Exciton-Plasmon Coupling and biexcitonic nonlinearrities in individual carbon nanotubes

Igor Bondarev, North Carolina Central University| Lilia Woods,
University of South Florida| Kevin Tatur, University of South Florida

We study theoretically the interactions of excitonic states with surface electromagnetic modes of small-diameter (~1nm) semiconducting single-walled carbon nanotubes (CNs). We show that these interactions can result in strong excitoninterband- surface-plasmon coupling in individual CNs[1]. The quantum con ned Stark effect with an electrostatic eld applied perpendicular to the CN axis can control the exciton-plasmon coupling strength, and exciton emission accordingly[2]. We further extend our studies to analyze the interactions of biexcitons (observed recently in single-walled CNs by the femtosecond transient absorption spectroscopy technique[3]) with the interbandsurface- plasmon modes. We show the biexciton-plasmon coupling tunability by means of the quantum con ned Stark effect, both for the ground-ground state and for the ground-excited state biexcitonic con gurations. We expect our results to open up paths to new tunable optoelectronic device applications of small-diameter semiconducting CNs, including the strongexcitation regime with optical non-linearities. Supported by NSF (HRD-0833184), NASA (NNX09AV07A), and ARO (57969-PH-H). [1] I.V.Bondarev, K.Tatur, and L.M.Woods, Optics Commun. 282,661 (2009). [2]I.V.Bondarev, L.M.Woods, and K.Tatur, Phys. Rev. B 80,085407(2009). [3]D.J.Styers-Barnett, S.Pellison, B.P.Mehl, et al., J.Phys. Chem. C 112,4507(2008).

Importance of Exciton Coupling on the Upper Density Limit of Optically Created Excitons in SWCNTs

Mitchell Anderson, Department of Physics, Engineering Physics
& Astronomy, Queen’s University| Yee-fang Xiao, Department of
Physics, Engineering Physics & Astronomy, Queen’s University| James
Fraser, Department of Physics, Engineering Physics & Astronomy,
Queen’s University
An important feature of single walled carbon nanotubes (SWCNTs) are their quasi 1-D, chiral structure which gives rise to exitonic photoluminescence from 2/3 of the species. These excitons can be created in a number of ways including electrically and optically. Future uses and technologies involving CNTs as optical emitters require an understanding of the excitonic structure and dynamics within the CNT. The excitonic structure is being extensively studied and recently an upper density limit for photo-excited excitons has been observed that is surprisingly low. This upper density limit has been explained as a diffusion limited exciton-exciton annihilation process with a diffusion length of 90 nm when observed in sodium cholate coated SWCNT in ensemble samples suspended in D2O [1]. In contrast, saturation occurs at pump uences an order of magnitude smaller in long single air-suspended SWCNTs [(9,8), (10,8)] [2]. In Monte Carlo simulations of exciton dynamics which include dipole-dipole interactions, the excitons exhibit an attractive bias which results in an increased interaction length inversely proportional to the dielectric environment and effective mass. Experimentally the dipole interaction energy is consistent with our observation of a density dependant blue shift of emission observable only at short time delays. This is observed by a novel variant of femtosecond excitation correlation spectroscopy.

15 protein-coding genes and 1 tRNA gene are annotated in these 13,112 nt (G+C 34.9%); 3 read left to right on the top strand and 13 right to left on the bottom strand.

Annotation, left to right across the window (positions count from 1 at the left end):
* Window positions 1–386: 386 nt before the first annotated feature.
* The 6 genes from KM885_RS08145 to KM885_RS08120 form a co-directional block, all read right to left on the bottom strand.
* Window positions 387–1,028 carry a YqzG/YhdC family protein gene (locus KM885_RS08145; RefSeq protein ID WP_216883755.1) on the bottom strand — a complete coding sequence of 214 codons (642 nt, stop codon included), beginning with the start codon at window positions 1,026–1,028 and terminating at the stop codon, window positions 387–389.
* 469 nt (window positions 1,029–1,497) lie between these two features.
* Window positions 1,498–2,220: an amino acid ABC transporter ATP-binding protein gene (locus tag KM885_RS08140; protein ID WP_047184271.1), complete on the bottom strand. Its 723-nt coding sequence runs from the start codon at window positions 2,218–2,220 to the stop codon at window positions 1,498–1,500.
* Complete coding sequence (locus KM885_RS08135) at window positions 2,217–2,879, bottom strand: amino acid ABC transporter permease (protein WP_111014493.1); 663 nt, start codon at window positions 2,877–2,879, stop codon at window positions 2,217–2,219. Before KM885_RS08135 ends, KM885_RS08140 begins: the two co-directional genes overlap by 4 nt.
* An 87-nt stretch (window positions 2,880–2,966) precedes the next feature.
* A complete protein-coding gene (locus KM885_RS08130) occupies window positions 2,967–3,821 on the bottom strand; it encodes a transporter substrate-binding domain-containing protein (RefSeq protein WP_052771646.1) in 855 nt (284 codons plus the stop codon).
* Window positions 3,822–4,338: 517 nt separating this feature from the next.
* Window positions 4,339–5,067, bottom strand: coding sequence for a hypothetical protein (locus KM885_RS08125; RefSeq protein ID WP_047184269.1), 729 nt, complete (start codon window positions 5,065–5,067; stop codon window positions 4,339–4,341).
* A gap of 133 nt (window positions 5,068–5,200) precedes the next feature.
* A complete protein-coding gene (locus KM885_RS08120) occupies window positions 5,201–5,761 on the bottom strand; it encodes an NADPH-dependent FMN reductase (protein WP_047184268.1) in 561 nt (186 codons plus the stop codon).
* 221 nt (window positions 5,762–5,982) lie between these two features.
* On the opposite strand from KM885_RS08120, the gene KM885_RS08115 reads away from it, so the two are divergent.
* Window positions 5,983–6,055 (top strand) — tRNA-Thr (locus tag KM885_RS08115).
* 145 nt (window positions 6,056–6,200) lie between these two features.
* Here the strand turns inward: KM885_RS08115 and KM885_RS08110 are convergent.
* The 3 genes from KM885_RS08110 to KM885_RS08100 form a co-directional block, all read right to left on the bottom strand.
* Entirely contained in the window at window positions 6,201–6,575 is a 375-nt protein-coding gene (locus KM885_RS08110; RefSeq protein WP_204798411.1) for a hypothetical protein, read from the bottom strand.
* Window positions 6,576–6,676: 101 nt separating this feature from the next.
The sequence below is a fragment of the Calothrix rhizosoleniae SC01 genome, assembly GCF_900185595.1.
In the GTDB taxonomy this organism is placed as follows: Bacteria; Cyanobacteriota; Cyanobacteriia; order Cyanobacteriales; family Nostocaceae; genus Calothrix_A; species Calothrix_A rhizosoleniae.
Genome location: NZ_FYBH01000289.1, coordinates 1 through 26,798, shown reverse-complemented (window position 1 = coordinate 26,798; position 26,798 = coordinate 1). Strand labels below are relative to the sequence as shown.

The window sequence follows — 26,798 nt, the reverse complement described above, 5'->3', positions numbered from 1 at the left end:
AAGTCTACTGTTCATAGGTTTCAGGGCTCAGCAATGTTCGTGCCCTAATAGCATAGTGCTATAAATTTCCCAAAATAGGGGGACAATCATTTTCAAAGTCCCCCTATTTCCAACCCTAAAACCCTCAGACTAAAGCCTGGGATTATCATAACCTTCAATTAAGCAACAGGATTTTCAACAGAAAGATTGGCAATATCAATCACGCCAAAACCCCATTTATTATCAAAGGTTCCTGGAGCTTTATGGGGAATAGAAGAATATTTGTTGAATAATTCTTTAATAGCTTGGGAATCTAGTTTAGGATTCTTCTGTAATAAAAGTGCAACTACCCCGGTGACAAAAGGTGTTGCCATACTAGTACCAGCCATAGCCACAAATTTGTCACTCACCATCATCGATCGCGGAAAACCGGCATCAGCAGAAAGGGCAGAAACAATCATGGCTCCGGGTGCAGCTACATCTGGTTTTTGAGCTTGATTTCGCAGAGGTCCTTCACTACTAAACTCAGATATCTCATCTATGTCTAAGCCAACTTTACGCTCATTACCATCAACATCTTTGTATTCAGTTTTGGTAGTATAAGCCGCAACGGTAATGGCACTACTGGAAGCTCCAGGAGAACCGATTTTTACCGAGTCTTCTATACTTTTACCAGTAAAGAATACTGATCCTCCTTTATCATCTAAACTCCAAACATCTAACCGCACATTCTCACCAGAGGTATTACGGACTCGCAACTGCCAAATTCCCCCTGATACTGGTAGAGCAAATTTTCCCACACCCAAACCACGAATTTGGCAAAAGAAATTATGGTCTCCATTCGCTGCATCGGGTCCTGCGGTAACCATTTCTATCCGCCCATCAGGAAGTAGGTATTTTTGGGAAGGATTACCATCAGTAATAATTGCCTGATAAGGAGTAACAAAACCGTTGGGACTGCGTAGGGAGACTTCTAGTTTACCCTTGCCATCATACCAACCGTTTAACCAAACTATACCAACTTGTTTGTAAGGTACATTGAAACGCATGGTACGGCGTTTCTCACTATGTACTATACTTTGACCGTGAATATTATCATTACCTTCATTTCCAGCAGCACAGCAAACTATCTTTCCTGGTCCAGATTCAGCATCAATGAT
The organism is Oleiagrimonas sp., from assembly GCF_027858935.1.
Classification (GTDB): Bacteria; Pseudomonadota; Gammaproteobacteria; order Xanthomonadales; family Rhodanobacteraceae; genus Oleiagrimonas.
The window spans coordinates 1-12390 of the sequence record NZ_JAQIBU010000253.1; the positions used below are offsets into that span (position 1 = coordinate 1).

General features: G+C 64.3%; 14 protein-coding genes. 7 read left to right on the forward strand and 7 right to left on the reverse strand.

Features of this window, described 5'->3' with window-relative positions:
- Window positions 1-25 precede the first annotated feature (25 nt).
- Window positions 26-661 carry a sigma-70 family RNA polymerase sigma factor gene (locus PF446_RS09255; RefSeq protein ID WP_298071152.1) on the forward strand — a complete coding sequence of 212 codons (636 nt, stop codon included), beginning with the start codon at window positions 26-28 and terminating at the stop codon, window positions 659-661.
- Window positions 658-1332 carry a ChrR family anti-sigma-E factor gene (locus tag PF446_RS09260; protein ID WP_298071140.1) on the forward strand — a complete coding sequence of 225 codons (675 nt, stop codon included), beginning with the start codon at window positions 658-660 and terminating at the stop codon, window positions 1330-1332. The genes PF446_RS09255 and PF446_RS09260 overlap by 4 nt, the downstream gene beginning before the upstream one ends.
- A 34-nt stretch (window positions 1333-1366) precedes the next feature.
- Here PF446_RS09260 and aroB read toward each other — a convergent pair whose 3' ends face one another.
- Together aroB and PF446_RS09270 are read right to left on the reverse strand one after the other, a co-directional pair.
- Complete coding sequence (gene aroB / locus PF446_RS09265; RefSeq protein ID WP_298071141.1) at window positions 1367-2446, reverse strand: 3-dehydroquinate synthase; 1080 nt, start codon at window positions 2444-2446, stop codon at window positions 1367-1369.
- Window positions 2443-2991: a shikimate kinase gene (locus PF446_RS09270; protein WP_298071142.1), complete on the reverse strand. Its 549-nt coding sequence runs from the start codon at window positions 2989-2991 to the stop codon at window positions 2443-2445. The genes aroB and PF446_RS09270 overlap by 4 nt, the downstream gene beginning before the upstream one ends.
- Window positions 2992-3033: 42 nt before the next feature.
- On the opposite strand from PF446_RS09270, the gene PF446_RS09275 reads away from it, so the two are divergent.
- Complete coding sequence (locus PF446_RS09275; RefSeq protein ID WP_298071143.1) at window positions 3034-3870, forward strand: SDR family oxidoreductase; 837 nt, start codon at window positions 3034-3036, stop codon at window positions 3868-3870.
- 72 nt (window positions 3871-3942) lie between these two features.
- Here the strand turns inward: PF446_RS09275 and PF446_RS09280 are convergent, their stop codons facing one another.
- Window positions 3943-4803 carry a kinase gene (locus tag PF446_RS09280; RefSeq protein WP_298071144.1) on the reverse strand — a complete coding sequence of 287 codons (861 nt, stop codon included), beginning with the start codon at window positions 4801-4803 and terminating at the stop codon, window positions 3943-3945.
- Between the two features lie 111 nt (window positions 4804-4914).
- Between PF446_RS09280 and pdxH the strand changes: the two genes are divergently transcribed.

[1] Murakami, Y. and Kono, J. Phys. Rev. Lett. 102, 037401 (2009) [2] Xiao, Y.-F. et al., Phys. Rev. Lett. 104, 017401 (2010).

full program

Del Mar Photonics - Newsletter Fall 2010 - Newsletter Winter 2010

Del Mar Photonics is involved in research of CNTs, graphene nanoplatelets and graphene materials, develops advanced multifunctional materials for variety of applications as well as research instrumentation for characterization of the above.

We currently we can offer:

1) Graphene nanoplatelets: the stack of multi-layer graphene sheets with high aspect ratio, diameter: 0.5-20 µm, thickness: 5-25 nm.
2) Graphene materials: Graphene Powder, Graphene Oxide Powder, Graphene Suspension.
3) Carbon Nanotubes.

Contact our application team to discuss your requirements for high-performance nanocomposite materials, display materials, sensing materials, ultracapacitors, batteries, energy storage and other area to improve electrical, thermal, barrier, or mechanical properties by using low-cost nano-additive.

Graphene nanoplatelets are the stack of multi-layer graphene sheets including platelet morphology, with characteristics as follows:

Physical Properties
Diameter Thickness Specific Surface Area Density Electrical Conductivity Tensile Strength
0.5 - 20 µm 5 - 25 nm 40-60 m2/g ~2.25 g/cm3 8000-10000 S/m 5 GPa


Bulk Characteristics
Appearance Carbon content Bulk density Water Content Residual impurities
A black and grey powder >99.5% ~0.30 g/ml <0.5 wt% <0.5 wt%

Request a quote for graphene nanoplatelets


The high performance composite additives in PPO, POM, PPS, PC, ABS, PP, PE, PS, Nylon and rubbers.
To improve composite tensile strength, stiffness, corrosion resistance, abrasion resistance and anti-static and lubricant properties.
Mechanical properties modifications.
Conductivity modification.
Fuel tank coating.
In electronic enclosures add electrical conductivity to polymers at low densities of 3 to 5 wt%.
Adding EMI or RFI shielding capabilities to a variety of polymers.
Automotive parts: a composite with nanoplatelets can be painted electrostatically, thereby saving costs.
Aerospace: graphite has long been used in aerospace composites. Nanoplatelets can be combined with other additives to reinforce stiffness, add electrical conductivity, EMI shielding, etc.
Appliances: fortified polymers provide superior thermal and electrical conductivity, thereby saving the costs of separate heat dissipation mechanisms.